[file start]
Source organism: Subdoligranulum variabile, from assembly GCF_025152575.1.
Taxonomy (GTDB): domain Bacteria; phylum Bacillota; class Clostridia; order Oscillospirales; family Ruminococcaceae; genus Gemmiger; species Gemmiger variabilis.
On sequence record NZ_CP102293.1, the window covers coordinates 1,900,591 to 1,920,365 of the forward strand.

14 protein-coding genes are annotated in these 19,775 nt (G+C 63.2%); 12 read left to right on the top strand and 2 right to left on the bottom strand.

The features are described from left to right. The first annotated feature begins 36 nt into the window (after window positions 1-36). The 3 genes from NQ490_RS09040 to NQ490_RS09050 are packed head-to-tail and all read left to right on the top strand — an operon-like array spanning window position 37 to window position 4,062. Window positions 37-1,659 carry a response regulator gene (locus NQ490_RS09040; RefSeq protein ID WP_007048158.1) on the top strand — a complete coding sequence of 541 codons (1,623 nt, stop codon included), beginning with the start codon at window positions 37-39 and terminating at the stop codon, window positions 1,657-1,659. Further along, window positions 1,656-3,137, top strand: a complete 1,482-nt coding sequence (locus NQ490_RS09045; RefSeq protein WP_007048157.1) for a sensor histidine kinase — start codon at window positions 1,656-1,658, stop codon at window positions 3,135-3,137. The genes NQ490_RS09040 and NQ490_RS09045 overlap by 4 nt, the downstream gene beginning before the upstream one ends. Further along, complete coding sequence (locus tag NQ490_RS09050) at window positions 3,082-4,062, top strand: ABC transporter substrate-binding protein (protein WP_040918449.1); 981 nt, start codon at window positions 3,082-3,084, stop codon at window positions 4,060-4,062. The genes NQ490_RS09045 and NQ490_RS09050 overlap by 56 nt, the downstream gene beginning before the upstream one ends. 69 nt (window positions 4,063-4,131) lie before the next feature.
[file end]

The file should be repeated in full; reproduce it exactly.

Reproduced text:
Source organism: Subdoligranulum variabile, from assembly GCF_025152575.1.
Taxonomy (GTDB): domain Bacteria; phylum Bacillota; class Clostridia; order Oscillospirales; family Ruminococcaceae; genus Gemmiger; species Gemmiger variabilis.
On sequence record NZ_CP102293.1, the window covers coordinates 1,900,591 to 1,920,365 of the forward strand.

14 protein-coding genes are annotated in these 19,775 nt (G+C 63.2%); 12 read left to right on the top strand and 2 right to left on the bottom strand.

The features are described from left to right. The first annotated feature begins 36 nt into the window (after window positions 1-36). The 3 genes from NQ490_RS09040 to NQ490_RS09050 are packed head-to-tail and all read left to right on the top strand — an operon-like array spanning window position 37 to window position 4,062. Window positions 37-1,659 carry a response regulator gene (locus NQ490_RS09040; RefSeq protein ID WP_007048158.1) on the top strand — a complete coding sequence of 541 codons (1,623 nt, stop codon included), beginning with the start codon at window positions 37-39 and terminating at the stop codon, window positions 1,657-1,659. Further along, window positions 1,656-3,137, top strand: a complete 1,482-nt coding sequence (locus NQ490_RS09045; RefSeq protein WP_007048157.1) for a sensor histidine kinase — start codon at window positions 1,656-1,658, stop codon at window positions 3,135-3,137. The genes NQ490_RS09040 and NQ490_RS09045 overlap by 4 nt, the downstream gene beginning before the upstream one ends. Further along, complete coding sequence (locus tag NQ490_RS09050) at window positions 3,082-4,062, top strand: ABC transporter substrate-binding protein (protein WP_040918449.1); 981 nt, start codon at window positions 3,082-3,084, stop codon at window positions 4,060-4,062. The genes NQ490_RS09045 and NQ490_RS09050 overlap by 56 nt, the downstream gene beginning before the upstream one ends. 69 nt (window positions 4,063-4,131) lie before the next feature.